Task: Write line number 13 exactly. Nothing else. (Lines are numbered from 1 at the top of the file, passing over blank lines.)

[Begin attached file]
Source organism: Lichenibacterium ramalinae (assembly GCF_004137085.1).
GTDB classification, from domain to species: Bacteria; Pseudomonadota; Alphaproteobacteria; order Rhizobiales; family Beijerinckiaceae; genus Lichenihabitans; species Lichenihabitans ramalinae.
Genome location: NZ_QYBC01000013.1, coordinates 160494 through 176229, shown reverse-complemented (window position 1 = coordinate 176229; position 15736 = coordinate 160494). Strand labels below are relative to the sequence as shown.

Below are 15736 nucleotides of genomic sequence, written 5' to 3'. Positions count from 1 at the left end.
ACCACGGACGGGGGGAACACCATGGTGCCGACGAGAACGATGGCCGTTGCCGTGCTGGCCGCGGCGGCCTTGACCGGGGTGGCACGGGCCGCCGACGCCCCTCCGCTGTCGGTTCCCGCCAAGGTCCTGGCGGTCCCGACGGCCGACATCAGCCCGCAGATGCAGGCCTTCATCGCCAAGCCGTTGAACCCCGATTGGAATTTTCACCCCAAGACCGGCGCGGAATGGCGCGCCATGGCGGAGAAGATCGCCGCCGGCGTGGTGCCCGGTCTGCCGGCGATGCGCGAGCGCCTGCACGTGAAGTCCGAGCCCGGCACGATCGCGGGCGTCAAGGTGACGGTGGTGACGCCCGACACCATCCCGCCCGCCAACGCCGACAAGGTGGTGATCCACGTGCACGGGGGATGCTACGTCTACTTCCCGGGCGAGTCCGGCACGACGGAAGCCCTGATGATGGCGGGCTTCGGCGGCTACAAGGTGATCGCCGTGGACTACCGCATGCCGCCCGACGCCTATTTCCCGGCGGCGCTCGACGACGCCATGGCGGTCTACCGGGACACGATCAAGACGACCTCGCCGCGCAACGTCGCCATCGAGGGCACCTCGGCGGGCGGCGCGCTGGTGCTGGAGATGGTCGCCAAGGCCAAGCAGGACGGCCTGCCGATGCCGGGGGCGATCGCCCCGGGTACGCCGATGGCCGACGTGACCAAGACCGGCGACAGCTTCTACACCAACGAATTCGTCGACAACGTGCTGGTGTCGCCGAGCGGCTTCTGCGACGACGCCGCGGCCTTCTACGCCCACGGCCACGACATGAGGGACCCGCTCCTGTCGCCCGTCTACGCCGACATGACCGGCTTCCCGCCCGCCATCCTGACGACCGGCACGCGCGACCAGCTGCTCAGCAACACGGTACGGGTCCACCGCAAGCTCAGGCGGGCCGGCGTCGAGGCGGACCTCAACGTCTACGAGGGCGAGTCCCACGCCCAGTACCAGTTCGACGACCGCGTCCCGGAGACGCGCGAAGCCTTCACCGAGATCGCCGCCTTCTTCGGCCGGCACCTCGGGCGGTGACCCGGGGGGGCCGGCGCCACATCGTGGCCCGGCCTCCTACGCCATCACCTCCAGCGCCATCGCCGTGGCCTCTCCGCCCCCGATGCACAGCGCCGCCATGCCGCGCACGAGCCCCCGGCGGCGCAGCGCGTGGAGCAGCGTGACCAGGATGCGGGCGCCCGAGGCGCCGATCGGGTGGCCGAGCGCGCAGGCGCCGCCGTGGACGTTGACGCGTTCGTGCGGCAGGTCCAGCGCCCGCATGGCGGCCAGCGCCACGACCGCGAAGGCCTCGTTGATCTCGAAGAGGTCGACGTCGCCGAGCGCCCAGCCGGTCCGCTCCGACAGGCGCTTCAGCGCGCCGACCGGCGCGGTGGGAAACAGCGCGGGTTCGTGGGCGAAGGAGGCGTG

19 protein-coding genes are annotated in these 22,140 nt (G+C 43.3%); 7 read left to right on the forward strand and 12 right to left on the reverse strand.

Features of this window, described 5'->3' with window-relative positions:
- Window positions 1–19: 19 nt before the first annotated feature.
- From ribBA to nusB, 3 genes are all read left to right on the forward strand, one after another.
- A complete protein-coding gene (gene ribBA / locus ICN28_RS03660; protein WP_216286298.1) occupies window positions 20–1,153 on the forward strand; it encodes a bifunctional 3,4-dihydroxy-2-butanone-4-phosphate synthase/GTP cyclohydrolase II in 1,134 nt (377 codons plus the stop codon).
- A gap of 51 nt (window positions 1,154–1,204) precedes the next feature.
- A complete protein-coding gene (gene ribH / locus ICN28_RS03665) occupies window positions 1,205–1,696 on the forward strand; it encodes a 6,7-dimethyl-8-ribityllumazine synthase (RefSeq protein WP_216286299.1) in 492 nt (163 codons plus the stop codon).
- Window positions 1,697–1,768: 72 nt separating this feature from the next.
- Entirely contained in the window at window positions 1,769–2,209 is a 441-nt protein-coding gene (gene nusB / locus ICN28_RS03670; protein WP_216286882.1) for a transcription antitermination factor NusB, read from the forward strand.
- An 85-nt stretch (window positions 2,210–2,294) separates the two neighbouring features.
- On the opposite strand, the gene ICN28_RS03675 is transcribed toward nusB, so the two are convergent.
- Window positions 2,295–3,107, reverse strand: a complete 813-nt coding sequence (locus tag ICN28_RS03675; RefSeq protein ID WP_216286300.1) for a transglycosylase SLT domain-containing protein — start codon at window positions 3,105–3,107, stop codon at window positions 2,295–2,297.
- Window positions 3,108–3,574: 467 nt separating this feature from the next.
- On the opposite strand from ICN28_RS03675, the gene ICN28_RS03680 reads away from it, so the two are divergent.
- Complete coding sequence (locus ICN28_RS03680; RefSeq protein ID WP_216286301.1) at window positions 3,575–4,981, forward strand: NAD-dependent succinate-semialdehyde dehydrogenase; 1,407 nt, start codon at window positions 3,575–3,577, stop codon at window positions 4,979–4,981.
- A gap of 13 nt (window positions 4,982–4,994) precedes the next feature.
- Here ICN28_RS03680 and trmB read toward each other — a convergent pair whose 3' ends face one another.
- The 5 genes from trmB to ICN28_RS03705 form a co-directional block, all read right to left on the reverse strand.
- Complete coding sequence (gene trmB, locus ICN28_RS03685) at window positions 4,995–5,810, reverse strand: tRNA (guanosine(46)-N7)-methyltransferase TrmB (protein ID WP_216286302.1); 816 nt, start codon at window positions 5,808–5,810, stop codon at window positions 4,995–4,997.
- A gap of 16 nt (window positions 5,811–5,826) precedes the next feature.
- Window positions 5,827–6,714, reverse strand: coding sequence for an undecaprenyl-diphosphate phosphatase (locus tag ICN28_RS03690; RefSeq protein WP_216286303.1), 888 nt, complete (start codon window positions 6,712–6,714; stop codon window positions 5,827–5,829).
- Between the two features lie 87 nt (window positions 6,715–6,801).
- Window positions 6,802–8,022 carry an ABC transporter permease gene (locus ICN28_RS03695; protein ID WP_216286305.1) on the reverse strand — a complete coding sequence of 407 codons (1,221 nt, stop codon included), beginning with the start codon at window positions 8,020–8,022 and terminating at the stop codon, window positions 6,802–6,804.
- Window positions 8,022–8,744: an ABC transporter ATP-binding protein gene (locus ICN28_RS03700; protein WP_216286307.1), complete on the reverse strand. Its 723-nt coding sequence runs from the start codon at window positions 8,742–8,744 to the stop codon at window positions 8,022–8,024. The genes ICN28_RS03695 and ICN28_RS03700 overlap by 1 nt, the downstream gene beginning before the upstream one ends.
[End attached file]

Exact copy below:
- Window positions 1,697–1,768: 72 nt separating this feature from the next.